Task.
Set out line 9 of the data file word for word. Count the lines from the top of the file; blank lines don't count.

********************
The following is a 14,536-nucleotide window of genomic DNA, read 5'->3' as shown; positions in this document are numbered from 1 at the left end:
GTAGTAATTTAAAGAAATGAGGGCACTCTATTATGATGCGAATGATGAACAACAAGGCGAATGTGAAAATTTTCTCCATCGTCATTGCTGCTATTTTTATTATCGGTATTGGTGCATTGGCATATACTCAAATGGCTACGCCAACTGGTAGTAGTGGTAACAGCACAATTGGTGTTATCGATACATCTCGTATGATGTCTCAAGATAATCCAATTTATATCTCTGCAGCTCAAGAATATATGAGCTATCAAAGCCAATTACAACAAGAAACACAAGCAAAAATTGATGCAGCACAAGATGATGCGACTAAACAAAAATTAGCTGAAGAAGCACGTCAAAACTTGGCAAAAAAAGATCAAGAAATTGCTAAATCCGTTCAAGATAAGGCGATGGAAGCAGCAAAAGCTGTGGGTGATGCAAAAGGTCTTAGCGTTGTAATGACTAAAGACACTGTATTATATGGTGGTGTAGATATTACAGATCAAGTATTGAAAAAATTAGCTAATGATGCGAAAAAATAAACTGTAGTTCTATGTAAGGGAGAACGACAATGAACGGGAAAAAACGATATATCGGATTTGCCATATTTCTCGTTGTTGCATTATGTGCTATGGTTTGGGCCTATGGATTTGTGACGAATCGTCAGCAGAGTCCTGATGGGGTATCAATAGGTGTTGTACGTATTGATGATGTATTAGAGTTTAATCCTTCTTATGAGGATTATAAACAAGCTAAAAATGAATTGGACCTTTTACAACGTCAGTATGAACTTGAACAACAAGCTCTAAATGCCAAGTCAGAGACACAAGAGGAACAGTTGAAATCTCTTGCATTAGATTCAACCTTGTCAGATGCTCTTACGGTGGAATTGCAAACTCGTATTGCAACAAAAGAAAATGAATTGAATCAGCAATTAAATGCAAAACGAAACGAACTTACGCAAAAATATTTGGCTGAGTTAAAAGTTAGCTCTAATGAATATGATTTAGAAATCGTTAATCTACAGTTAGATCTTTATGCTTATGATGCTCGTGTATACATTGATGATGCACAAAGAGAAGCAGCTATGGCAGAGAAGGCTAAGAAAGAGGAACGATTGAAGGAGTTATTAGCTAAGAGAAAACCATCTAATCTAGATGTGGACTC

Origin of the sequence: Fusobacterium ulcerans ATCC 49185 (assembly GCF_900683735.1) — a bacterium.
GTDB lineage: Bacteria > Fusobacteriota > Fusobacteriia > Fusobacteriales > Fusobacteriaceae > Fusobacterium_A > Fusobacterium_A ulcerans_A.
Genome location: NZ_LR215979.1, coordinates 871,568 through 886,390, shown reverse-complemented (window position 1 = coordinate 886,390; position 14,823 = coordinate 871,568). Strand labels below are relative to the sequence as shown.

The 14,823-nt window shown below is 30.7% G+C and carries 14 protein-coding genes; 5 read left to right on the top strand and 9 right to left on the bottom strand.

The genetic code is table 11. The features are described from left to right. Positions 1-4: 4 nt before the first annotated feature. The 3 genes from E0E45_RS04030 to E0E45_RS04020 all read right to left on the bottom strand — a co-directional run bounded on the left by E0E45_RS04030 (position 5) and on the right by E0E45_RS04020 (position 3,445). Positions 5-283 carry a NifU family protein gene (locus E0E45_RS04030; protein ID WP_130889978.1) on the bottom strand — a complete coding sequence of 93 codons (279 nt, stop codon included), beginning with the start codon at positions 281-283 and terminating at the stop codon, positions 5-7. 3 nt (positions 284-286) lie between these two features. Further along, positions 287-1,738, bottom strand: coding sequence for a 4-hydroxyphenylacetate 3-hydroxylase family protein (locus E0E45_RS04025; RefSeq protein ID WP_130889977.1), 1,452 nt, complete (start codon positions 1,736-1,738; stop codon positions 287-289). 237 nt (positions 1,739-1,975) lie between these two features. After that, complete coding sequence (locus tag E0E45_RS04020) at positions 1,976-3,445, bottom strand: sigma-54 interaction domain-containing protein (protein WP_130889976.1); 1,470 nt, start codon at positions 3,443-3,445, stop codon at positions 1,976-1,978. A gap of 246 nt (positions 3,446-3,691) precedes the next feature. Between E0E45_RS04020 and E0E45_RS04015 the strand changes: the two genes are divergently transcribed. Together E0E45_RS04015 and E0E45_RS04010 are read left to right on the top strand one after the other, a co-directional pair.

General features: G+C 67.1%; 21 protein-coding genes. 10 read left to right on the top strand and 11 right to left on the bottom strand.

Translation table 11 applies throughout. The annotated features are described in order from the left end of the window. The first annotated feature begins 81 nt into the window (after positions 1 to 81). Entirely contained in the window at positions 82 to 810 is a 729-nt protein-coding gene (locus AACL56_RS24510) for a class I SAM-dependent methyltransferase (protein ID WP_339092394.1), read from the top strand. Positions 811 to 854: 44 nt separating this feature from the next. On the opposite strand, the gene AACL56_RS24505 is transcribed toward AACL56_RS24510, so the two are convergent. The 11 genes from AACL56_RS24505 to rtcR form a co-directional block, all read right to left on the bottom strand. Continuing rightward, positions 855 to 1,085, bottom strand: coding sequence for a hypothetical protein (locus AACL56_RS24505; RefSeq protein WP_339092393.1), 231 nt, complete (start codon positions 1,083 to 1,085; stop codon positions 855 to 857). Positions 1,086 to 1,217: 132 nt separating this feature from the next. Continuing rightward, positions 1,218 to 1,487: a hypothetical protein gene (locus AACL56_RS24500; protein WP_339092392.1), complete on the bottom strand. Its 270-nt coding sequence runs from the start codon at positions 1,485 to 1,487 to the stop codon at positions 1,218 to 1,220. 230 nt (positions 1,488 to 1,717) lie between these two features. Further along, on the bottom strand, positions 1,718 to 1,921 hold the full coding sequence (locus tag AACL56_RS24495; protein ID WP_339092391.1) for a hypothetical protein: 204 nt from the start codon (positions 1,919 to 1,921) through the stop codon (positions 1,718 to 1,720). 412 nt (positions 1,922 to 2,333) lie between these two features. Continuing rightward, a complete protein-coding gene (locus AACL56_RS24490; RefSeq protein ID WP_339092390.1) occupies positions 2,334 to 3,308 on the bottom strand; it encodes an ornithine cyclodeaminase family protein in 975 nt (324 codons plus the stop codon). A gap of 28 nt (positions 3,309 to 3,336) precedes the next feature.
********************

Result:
Translation table 11 applies throughout. The annotated features are described in order from the left end of the window. The first annotated feature begins 81 nt into the window (after positions 1 to 81). Entirely contained in the window at positions 82 to 810 is a 729-nt protein-coding gene (locus AACL56_RS24510) for a class I SAM-dependent methyltransferase (protein ID WP_339092394.1), read from the top strand. Positions 811 to 854: 44 nt separating this feature from the next. On the opposite strand, the gene AACL56_RS24505 is transcribed toward AACL56_RS24510, so the two are convergent. The 11 genes from AACL56_RS24505 to rtcR form a co-directional block, all read right to left on the bottom strand. Continuing rightward, positions 855 to 1,085, bottom strand: coding sequence for a hypothetical protein (locus AACL56_RS24505; RefSeq protein WP_339092393.1), 231 nt, complete (start codon positions 1,083 to 1,085; stop codon positions 855 to 857). Positions 1,086 to 1,217: 132 nt separating this feature from the next. Continuing rightward, positions 1,218 to 1,487: a hypothetical protein gene (locus AACL56_RS24500; protein WP_339092392.1), complete on the bottom strand. Its 270-nt coding sequence runs from the start codon at positions 1,485 to 1,487 to the stop codon at positions 1,218 to 1,220. 230 nt (positions 1,488 to 1,717) lie between these two features. Further along, on the bottom strand, positions 1,718 to 1,921 hold the full coding sequence (locus tag AACL56_RS24495; protein ID WP_339092391.1) for a hypothetical protein: 204 nt from the start codon (positions 1,919 to 1,921) through the stop codon (positions 1,718 to 1,720). 412 nt (positions 1,922 to 2,333) lie between these two features. Continuing rightward, a complete protein-coding gene (locus AACL56_RS24490; RefSeq protein ID WP_339092390.1) occupies positions 2,334 to 3,308 on the bottom strand; it encodes an ornithine cyclodeaminase family protein in 975 nt (324 codons plus the stop codon). A gap of 28 nt (positions 3,309 to 3,336) precedes the next feature.